When it comes to life, how are we supposed to evaluate it? We could look to statistics: the number of friends we have, the volume of interactions in any given timeframe, the amount of money in the bank, or countless other formulas for how we’re doing. That’s one approach. And, of course, it tells us ‘something’ about a person in relation to society. But that may not be all there is.
It’s something I’ve talked about at various times in writing here (see Notes One), and that’s largely because it seems so important. We can indeed look at society and human activity statistically, but surely we get a very different picture than if we were to look at it from a human perspective. In that light, what is it that we, as humans, bring to life?
Because it really seems that ‘the modern way of looking at things’ seems to create confusion or overwhelm and, in doing so, possibly obscures some fundamental thoughts about life, human worth, and the project of existence. I’m going to leave that sentence in its slightly confused state because, to me, there’s truth in that: we have so many conversations going on at once, so many contradictory or conflicting principles at play in the things we do, that it’s hard to pick out what we’re really saying about life.
We might be encouraged to judge others, cast people aside, or care more for ourselves than the remote impacts we’re having elsewhere. We may struggle to bear in mind all the systems we’re part of and ways our words, actions and attitudes create realities others have to deal with. There might be so much going on that it’s too much to handle and easier to ignore (Note Two), but does that make it the right path?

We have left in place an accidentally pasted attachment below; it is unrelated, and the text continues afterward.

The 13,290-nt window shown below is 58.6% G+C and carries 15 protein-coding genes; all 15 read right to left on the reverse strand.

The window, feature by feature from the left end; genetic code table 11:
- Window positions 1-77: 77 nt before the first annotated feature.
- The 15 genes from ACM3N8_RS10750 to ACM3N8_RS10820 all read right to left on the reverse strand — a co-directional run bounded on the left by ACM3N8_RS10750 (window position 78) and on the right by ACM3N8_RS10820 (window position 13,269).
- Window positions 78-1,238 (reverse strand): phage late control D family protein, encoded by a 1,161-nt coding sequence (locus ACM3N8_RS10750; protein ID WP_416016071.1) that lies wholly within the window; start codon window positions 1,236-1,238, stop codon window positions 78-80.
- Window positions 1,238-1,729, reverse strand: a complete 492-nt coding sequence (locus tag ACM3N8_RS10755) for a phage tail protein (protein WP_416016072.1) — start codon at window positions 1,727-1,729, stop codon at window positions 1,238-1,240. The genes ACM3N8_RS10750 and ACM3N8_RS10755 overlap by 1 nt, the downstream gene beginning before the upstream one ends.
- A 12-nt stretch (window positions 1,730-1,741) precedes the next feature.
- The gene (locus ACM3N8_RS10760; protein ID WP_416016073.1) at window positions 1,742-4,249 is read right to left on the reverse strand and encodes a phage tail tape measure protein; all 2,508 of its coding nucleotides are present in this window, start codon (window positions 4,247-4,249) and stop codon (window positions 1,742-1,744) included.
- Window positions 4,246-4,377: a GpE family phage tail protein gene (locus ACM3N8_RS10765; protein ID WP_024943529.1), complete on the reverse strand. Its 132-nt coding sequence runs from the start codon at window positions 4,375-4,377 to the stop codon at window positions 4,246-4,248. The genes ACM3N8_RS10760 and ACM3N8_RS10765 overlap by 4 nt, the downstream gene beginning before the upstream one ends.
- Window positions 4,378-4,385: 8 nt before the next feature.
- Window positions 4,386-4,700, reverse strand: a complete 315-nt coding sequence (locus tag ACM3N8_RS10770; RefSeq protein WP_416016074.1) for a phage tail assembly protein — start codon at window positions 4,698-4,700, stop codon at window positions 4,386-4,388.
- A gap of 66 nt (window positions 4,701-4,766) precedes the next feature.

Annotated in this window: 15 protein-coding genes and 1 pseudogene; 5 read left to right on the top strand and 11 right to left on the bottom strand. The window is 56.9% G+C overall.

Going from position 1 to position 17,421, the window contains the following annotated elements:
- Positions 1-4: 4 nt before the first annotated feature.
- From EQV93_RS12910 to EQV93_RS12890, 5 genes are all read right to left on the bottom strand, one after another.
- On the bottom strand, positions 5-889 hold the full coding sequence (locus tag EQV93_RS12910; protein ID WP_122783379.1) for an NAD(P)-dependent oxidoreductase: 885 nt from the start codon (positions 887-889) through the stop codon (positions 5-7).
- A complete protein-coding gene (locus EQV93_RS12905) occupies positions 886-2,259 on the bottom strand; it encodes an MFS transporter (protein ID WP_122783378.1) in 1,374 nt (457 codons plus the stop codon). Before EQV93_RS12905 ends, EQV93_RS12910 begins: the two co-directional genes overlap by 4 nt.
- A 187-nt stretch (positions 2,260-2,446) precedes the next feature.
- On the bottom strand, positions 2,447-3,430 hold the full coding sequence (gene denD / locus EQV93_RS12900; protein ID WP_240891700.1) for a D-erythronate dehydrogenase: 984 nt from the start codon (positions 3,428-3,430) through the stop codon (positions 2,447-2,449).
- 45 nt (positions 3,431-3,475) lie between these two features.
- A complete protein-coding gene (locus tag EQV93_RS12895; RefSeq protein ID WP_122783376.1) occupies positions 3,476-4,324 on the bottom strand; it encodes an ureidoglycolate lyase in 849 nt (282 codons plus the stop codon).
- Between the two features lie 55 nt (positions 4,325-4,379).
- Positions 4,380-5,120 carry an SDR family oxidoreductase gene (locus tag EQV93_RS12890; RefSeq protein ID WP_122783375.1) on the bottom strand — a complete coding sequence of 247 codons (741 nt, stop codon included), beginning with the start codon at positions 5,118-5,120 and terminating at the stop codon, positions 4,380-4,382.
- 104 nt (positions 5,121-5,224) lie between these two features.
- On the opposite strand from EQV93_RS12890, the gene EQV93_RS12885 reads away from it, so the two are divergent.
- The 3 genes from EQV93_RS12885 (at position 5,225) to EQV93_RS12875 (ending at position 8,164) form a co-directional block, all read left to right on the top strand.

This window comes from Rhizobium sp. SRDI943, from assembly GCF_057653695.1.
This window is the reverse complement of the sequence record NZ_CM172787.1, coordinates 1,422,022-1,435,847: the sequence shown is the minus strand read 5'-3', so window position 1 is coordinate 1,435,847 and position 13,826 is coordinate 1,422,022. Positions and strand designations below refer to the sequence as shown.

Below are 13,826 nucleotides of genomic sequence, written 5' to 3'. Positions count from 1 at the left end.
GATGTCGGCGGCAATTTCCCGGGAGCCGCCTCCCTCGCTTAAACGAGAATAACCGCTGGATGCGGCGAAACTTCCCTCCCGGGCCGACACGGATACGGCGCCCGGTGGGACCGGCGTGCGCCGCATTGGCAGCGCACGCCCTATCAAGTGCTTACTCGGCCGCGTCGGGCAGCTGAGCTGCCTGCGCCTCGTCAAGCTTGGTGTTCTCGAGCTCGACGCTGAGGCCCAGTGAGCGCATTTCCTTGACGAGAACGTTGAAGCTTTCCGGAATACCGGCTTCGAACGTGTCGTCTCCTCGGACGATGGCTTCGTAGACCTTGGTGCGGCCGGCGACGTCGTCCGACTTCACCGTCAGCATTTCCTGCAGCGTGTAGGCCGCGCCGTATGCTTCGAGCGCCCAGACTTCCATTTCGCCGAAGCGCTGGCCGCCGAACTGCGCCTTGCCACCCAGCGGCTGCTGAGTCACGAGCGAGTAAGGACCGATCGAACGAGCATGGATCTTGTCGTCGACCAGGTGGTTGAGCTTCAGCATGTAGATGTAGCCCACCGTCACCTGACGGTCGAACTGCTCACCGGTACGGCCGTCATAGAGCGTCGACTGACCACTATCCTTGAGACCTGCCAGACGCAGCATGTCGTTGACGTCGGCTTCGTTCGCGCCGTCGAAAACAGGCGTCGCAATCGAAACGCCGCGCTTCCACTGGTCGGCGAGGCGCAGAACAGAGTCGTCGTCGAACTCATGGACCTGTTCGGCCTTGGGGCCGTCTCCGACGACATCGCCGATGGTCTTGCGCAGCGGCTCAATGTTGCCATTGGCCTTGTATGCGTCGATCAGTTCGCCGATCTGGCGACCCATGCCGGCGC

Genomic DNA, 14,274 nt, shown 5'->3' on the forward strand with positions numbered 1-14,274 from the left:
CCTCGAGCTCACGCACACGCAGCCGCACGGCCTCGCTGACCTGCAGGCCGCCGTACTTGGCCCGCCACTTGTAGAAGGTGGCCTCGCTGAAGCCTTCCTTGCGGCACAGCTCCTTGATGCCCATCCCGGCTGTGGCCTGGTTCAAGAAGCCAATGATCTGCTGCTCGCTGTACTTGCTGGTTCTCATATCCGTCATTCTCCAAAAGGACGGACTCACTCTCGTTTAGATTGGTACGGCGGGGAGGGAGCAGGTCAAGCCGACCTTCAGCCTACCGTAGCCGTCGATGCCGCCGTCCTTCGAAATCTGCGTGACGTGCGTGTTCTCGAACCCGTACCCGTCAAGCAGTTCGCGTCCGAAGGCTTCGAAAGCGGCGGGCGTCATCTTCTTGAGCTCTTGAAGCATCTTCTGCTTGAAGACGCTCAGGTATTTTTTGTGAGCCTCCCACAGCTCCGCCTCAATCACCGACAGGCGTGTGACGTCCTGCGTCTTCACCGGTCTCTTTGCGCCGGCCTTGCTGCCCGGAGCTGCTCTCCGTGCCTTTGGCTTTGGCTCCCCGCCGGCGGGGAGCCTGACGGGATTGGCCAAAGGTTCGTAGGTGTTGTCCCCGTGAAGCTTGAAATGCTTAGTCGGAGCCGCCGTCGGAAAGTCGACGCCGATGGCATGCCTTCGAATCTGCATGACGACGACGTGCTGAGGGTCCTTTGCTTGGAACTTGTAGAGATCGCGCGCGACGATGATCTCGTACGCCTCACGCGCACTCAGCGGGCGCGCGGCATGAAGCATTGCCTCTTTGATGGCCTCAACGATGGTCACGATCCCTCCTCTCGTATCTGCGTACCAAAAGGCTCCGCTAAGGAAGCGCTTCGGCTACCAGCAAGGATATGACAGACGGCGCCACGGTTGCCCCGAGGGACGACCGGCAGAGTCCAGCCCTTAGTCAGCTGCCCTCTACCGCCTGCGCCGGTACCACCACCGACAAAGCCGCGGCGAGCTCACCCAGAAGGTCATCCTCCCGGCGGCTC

In making our choices in life – from the myriad of options, and under fairly intense time pressures and social coercion – we may well choose to put ourselves first, to allow a ‘reasonable’ or ‘practical’ degree of compromise, or be swept along with various trends and make that a justification in itself. And all that sends messages out through the example we offer, standards we set, and the ramifications for others.
From that perspective, we’re all making a difference through how we live: in our relationships and interactions; with our insights, contributions or criticisms; by our very presence and the journey we’re all making. Through living, we make the world around us a different place. What it is that we’re doing on that level may be harder to quantify and slower paced, but it’s arguably no less important or real (Note Three).
It’s interesting to consider, because it could be that ‘how we’re living’ – while viable and maybe even admirable economically – really isn’t working so well in a human sense (Notes Four). If society and modern culture are judging our ‘worth’ wrongly then surely people will feel unappreciated, despondent, and maybe even angry. After all, what is life and human existence?
Notes and References:
Note 1: Worthless, or priceless?
Note 1: How we feel about society
Note 2: Value in visible impacts
Note 3: What is real?
Note 4: The conversation of society
Note 4: Economy & Humanity
Turning to literature, “Brave New World Revisited” had some interesting insights around these topics.